The twin endeavours of Bangla political leaders to reintegrate birangonas in the mainstream society were inefficacious. The male freedom fighters enjoyed status and opportunities in public sectors whereas these birangonas received public humiliation and societal disowning. In spite of Sheikh Mujib’s appeal to the nation to accept these birangonas, family members did not welcome them, “They said they don’t want us. Where are we supposed to go?” (Anam, 2011:69). Finally the ultimate appeal of these birangonas to be called muktijuddhas (freedom fighters) was also neglected, “We don’t want to be heroines. We are ashamed. We want to leave our shame behind.” (Anam, 2011:69)

The racial hatred of West Pakistanis decimated these bangle females’ pride as many of them are still struggling to get rid of sexual shame forcibly imprinted on their forehead, “Right now, across the country thousands of women live with the memory of their shame.” (Anam, 2011:213)


Thus, we see that the incidents of xenophobic sexual assault of Bangladeshi women by Pakistani soldiers are irredeemable and the consequent struggle of these multiracial females is much more than a plea of equal gender rights propounded by Eurocentric feminist agenda. The multiple issues in the day to day lives of third world women of color, physically challenged women, poor women, old women, working-class women, Dalit women, lesbians, heterosexual women, and even financially privileged women need to be recognized: “In the first (essay) I wrote, ‘I believe that the oppression of women is the first impression’… Now what matters most is more abstract and totally specific: the closest word to it, justice.” (Segrest,1985: 12).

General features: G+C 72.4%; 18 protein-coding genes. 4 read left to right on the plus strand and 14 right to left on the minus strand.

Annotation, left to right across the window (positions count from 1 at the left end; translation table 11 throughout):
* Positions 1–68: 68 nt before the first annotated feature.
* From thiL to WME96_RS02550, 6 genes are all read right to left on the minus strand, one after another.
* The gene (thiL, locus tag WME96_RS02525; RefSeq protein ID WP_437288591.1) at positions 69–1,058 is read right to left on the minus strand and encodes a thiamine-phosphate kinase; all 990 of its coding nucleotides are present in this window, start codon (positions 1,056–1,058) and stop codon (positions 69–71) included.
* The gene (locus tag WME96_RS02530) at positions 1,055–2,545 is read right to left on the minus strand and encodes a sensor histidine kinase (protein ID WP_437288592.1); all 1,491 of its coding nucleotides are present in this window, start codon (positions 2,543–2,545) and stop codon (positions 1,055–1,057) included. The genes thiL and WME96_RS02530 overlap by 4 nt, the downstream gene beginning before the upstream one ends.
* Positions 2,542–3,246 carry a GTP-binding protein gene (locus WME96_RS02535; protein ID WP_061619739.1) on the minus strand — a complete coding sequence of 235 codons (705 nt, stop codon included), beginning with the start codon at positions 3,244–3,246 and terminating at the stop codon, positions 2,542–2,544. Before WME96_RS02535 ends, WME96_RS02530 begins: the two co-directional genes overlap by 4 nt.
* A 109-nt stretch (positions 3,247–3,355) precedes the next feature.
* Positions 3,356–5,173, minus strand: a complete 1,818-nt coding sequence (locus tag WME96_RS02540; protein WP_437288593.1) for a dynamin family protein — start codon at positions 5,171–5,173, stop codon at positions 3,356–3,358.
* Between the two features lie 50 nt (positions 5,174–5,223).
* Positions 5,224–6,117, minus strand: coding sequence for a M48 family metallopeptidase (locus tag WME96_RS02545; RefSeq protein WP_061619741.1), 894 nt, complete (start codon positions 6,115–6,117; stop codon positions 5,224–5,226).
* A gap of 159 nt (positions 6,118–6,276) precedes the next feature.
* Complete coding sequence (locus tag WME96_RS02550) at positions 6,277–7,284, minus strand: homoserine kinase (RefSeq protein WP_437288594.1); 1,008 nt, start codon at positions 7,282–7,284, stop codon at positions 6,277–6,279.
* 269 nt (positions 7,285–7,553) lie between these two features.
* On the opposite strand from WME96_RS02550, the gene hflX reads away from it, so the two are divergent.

References :

Ali, Tariq. Can Pakistan Survive?: the death of a State. England: Penguin Books, 1983.

Anam, Tahmima. The Good Muslim. England: Canongate Books, 2011.

Blood, Archer K. Cited in “1971 women victims: Violated and forgotten.” bdnews24.com, 10 June. 2014,  https://opinion.bdnews24.com/2014/06/10/1971-women-victims-violated-and-forgotten/. Accessed 12 Feb, 2019.

Costa, Bina D’. “1971: Rape and its consequences.” bdnews24.com, 15 Dec. 2010, https://opinion.bdnews24.com/2010/12/15/1971-rape-and-its-consequences/ . Accessed 12 Feb, 2019.